Emulating a network
The USB is a very flexible interface for connecting gadgets to computer workstations. If your embedded system is running Linux operating system you can make the most of this Universal Serial Bus. Ben Nano Note doesnt have an Ethernet port but Linux emulates an imaginary Ethernet device using the USB bus as the physical media. There are modules used to implement both the host and device sides required to make communication happen.
This is an authentic network interface so can be assigned an IP address and otherwise treated as though it were ordinary Ethernet Hardware. Once the communication with USB host is established, the respective module allows the USB device to see the Internet (if the Internet is there), ping other IP addresses, and has every benefit you know through Ethernet. In the Ethernet Network the usb-eth interface wont be different from the others because in this network nobody knows they arent using real Ethernet Hardware.
 On the other side
On Linux hosts, this is in the other side of the connection the kernel module that makes Ethernet over USB possible is the usbnet. Once it is installed and the USB connection to the device is established, like we mentioned before, the usbnet module creates an imaginary Ethernet interface that looks like the real thing to the host-side kernel and user applications. The application can check for the presence of the USB device sending a ping to the IP address of the device and if the ping is succesful the device is added.
We assume there isnt any hardware problem and that the network card is working properly. We will explain how to configure it in the Ben NanoNote.
- Step 1
If you want to configure a network card by first time you need to use the ifconfig command. The IFCONFIG tool is called like that by InterFace CONFIGuration. It allows the operating system to setup network interfaces and allow the user to view information about the configured network interfaces. We enter the next command in the Ben Nano Note:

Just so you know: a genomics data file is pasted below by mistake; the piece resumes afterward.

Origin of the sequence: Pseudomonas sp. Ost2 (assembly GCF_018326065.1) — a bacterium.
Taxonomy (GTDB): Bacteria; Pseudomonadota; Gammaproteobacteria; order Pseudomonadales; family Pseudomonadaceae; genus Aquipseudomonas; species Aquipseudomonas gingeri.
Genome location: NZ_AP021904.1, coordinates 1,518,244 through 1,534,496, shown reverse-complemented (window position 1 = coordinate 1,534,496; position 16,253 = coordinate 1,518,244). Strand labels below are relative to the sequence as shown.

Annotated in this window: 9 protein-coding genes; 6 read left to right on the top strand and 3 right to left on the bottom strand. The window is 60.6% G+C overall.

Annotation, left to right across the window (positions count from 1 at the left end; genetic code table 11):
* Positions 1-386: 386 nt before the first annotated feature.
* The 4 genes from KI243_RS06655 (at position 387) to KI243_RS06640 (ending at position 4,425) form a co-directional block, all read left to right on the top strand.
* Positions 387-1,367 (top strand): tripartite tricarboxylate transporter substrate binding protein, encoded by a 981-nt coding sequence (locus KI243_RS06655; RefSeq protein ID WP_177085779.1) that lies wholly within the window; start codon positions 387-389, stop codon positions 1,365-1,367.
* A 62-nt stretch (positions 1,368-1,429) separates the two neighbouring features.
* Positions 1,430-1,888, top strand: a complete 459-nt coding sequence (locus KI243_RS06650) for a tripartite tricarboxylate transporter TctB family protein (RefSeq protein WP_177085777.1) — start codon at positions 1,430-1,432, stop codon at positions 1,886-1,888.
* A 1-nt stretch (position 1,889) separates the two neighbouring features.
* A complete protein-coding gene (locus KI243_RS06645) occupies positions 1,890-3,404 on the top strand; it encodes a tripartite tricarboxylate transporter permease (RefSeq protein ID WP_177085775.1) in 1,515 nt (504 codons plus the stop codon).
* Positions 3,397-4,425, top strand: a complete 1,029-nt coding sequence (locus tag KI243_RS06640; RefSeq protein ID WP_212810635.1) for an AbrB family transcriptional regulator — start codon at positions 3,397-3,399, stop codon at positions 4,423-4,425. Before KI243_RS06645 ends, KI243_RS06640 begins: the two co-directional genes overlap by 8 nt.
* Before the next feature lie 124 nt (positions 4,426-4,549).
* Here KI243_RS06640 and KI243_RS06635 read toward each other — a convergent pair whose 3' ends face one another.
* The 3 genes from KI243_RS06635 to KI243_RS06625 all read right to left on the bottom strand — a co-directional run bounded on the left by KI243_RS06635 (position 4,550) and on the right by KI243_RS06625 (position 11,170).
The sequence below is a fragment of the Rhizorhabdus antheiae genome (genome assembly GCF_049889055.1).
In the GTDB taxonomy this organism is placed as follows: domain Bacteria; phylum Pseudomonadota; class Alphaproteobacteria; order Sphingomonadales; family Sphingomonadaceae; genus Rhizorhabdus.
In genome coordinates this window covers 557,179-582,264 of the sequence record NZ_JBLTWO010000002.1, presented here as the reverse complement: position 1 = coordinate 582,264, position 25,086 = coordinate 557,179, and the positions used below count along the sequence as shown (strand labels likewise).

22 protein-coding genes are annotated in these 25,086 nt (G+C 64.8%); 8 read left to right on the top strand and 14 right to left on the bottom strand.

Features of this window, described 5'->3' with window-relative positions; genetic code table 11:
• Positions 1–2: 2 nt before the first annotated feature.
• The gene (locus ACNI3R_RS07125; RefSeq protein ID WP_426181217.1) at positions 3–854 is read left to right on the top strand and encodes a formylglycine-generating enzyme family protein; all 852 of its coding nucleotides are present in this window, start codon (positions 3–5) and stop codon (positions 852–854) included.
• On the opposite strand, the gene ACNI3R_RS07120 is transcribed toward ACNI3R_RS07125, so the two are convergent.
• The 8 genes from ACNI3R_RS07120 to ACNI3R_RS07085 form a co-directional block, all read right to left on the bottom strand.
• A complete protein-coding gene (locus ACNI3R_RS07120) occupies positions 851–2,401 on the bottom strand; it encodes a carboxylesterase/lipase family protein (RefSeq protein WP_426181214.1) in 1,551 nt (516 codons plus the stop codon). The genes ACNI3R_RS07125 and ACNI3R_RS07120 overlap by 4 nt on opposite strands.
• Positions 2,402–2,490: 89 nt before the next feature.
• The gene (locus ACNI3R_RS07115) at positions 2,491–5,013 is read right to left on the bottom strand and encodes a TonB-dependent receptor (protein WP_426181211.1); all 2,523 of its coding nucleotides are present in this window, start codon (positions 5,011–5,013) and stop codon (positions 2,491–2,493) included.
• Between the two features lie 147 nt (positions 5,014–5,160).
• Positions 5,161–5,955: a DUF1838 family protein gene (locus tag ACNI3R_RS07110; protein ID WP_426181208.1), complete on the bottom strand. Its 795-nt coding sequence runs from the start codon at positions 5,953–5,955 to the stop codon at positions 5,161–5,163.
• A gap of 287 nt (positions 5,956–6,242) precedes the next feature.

$ ifconfig usb0 192.168.3.2
In this case the name of the interface is usb followed by the number of the unity and the address assigned. We use usb because we want to use Ethernet over usb.
- Step 2
We enter the next lines in the Computer where we want to connect the Ben NanoNote:
$ lsusb Bus 001 Device 006: ID 0525:a4a2 Netchip Technology, Inc. Linux-USB Ethernet/RNDIS Gadget $ ifconfig usb0 192.168.3.1 $ ifconfig usb0 Link encap:Ethernet HWaddr 16:90:89:ea:82:6f inet addr:192.168.3.2 Bcast:192.168.3.255 Mask:255.255.255.0 inet6 addr: fe80::1490:89ff:feea:826f/64 Scope:Link UP BROADCAST RUNNING MULTICAST MTU:1500 Metric:1 RX packets:0 errors:0 dropped:0 overruns:0 frame:0 TX packets:0 errors:0 dropped:0 overruns:0 carrier:0 collisions:0 txqueuelen:1000 RX bytes:0 (0.0 B) TX bytes:0 (0.0 B
The first command is lsusb (List all Universal Serial Bus devices). It is an utility used to display information about USB buses in the system and the devices connected to them. The second command configures the USB interface in the PC just like we did in the Nano. The third command uses ifconfig again but without any argument so it imply that the console will return a list of information about all available interfaces activated in our system. Just as we expected the usb0 is the network interface that is available and we can see the information about the IP address, the broadcast address, the netmask and other information about data transmission.
- Step 3
Finally we can ping the PC from the NanoNote via with the next command:
$ ping 192.168.3.2
This command uses the ICMP (Internet Control Message Protocol) protocol's mandatory ECHO_REQUEST datagram to elicit an ICMP ECHO RESPONSE from a gateway or a host like in this case. The ICMP is a protocol used to check if a package cannot get its destiny or if its TTL has expired. The Ping send a message requesting an echo answer to verify the connection established.
-  http://www.embedded.com/story/OEG20021217S0036
-  O'Reilly, ETHERNET THE DEFINITIVE GUIDE, United States of America, First Edition, Edit. O'Reilly & Associates, 2000.
We used the contribution about ‘‘Ethernet over USB” published by Uwe Hermann with its respective corrections explaining to a level code the configuration of this network for academical purposes.